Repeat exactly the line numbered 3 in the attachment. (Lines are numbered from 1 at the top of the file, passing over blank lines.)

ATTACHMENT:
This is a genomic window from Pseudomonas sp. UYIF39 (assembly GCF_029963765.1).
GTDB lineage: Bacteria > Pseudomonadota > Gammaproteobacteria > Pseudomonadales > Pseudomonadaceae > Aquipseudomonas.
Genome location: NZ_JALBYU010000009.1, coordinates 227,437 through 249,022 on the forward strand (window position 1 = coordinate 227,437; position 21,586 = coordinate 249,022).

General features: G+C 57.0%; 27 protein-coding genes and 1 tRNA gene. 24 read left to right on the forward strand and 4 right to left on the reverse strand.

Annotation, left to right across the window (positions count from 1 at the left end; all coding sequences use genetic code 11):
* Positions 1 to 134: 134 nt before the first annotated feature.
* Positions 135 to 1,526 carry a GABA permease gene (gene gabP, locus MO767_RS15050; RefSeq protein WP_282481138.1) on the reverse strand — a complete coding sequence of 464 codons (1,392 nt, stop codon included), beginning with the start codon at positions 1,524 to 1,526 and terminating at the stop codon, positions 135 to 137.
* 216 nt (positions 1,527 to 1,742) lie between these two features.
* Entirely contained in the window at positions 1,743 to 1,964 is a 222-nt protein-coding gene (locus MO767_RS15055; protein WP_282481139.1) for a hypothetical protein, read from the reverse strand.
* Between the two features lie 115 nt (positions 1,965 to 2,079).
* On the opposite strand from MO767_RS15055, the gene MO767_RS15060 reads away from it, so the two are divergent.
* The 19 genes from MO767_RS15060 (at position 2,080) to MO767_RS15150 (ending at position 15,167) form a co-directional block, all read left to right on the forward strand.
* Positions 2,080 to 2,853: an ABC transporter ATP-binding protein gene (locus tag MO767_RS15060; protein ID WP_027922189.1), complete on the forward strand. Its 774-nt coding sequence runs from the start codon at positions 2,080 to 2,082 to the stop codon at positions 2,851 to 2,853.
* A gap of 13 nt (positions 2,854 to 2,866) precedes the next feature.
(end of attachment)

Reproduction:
Genome location: NZ_JALBYU010000009.1, coordinates 227,437 through 249,022 on the forward strand (window position 1 = coordinate 227,437; position 21,586 = coordinate 249,022).